As we head into a chilly weekend, it may be tempting to curl up at home with a stack of rented movies or fire up Netflix streaming. That would be a great idea if it weren't for the fact that two of the most acclaimed films of 2014 are getting nationwide releases and hitting area theaters: Selma and Inherent Vice.
As if that wasn't enough, Austin Film Society is ramping back up with their January programming and it starts in fine fashion this evening with phenomenal Canadian documentarian Ron Mann (Grass, Comic Book Confidential) visiting the Marchesa with his movie Altman (which recently premiered on Epix). Several rare Robert Altman shorts will play before the feature and then you're also encouraged to buy a ticket for a 35mm screening of Altman's California Split, which follows.
Speaking of incredible documentary filmmakers, National Gallery focuses on the London-based museum and is the latest effort from Frederick Wiseman. AFS is featuring it Sunday afternoon and then has a sneak preview screening of Two Days, One Night exclusively for AFS members in the evening. Marion Cotillard is getting a lot of awards buzz for this new drama from the Dardenne Brothers, which isn't opening in town until January 30. Essential Cinema closes out the week with a 35mm screening of Jacques Rivette's 1974 French classic Celine And Julie Go Boating.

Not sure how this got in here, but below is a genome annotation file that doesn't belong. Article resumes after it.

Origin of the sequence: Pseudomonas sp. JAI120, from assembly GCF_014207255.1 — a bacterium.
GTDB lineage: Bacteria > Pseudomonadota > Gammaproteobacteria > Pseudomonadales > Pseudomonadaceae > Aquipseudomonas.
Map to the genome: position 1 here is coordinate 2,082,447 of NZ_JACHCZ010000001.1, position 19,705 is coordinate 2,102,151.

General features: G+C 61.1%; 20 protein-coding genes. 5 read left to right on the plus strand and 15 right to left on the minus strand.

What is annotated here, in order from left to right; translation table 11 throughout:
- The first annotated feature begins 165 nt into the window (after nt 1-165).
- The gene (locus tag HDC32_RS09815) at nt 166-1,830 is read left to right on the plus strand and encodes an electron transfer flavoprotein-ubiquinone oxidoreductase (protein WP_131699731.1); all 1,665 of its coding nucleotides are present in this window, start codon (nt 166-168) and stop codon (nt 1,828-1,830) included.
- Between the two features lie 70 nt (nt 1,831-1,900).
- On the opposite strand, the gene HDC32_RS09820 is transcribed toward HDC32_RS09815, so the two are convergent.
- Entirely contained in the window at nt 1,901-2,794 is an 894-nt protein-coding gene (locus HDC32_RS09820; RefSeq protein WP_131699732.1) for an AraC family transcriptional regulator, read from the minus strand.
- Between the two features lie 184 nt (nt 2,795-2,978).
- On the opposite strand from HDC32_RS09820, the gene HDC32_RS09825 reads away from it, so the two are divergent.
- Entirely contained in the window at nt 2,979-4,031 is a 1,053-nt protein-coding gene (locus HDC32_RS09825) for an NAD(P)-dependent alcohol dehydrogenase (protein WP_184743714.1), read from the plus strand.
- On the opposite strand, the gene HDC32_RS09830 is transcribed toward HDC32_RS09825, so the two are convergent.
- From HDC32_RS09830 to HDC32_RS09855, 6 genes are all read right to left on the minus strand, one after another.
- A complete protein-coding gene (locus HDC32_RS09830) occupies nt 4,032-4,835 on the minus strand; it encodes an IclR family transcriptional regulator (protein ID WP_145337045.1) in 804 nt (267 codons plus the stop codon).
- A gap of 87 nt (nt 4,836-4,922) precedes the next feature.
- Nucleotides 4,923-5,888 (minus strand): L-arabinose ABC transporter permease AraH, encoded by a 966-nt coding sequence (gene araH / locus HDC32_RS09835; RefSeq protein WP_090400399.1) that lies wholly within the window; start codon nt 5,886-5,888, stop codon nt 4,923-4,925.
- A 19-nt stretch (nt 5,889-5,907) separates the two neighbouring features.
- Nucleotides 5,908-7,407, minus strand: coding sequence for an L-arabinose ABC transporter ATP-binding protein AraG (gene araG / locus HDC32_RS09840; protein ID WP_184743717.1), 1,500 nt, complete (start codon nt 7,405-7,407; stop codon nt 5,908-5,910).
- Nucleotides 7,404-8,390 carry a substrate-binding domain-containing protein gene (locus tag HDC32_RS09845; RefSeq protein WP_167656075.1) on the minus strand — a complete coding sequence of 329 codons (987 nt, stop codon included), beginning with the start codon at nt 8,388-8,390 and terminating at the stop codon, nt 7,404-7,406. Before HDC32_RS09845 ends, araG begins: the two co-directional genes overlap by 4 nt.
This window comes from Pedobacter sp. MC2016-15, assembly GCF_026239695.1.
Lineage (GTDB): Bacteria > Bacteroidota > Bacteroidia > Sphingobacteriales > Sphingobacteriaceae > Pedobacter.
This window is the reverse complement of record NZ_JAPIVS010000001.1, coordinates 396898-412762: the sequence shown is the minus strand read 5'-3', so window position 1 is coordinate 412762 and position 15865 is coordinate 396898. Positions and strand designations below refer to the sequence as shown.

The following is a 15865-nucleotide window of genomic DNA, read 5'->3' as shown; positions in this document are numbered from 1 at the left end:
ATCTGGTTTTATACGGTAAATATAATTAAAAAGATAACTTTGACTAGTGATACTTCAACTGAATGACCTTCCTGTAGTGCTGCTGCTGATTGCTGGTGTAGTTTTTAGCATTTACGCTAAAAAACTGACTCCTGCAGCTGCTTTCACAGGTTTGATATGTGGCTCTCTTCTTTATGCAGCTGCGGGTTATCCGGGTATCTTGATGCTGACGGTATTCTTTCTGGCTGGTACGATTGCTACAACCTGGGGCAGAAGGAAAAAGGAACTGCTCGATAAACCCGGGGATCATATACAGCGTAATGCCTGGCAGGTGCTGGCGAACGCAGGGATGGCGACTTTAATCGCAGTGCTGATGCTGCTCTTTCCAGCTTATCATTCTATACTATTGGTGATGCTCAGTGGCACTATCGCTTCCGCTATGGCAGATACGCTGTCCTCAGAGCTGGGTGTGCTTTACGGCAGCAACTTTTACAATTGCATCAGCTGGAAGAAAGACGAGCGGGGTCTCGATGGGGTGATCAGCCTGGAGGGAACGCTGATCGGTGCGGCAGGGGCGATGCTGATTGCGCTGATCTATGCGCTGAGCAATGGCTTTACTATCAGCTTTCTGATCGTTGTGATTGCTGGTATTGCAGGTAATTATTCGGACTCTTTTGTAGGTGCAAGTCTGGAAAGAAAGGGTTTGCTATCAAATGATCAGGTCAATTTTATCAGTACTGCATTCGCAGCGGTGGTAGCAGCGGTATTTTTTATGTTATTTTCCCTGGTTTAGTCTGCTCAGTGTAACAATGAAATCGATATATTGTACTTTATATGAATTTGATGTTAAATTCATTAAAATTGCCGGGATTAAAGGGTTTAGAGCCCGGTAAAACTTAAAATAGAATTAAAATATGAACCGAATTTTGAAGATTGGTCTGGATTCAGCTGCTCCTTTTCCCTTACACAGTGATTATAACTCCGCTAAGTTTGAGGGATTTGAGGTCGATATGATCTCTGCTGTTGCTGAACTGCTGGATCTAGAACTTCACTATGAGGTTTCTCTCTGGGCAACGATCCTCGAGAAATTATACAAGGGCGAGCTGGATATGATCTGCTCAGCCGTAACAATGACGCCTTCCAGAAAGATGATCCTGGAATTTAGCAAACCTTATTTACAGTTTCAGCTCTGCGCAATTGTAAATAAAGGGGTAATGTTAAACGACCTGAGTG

"What we do is negotiate, demonstrate, resist."
-- Martin Luther King, Jr. in Selma
Director Ava DuVernay and a combination of other talent create in Selma a deeply emotional, standout work about a short moment in history: the early months of 1965. The historical drama, attributed to screenwriter Paul Webb although DuVernay herself rewrote most of it, revolves around Martin Luther King, Jr. (British actor David Oyelowo, Lincoln, Middle of Nowhere) and other leaders of the Southern Christian Leadership Conference as they plan nonviolent protest in Selma, Alabama.
At this point in history, segregation had been outlawed, but county clerks continued to turn away black Southerners who attempted to register to vote through "literacy" tests and other deceptive means. In the movie, activist and preacher King pleads with President Lyndon Baines Johnson (British actor Tom Wilkinson, Belle, Michael Clayton) to enact voting rights legislation.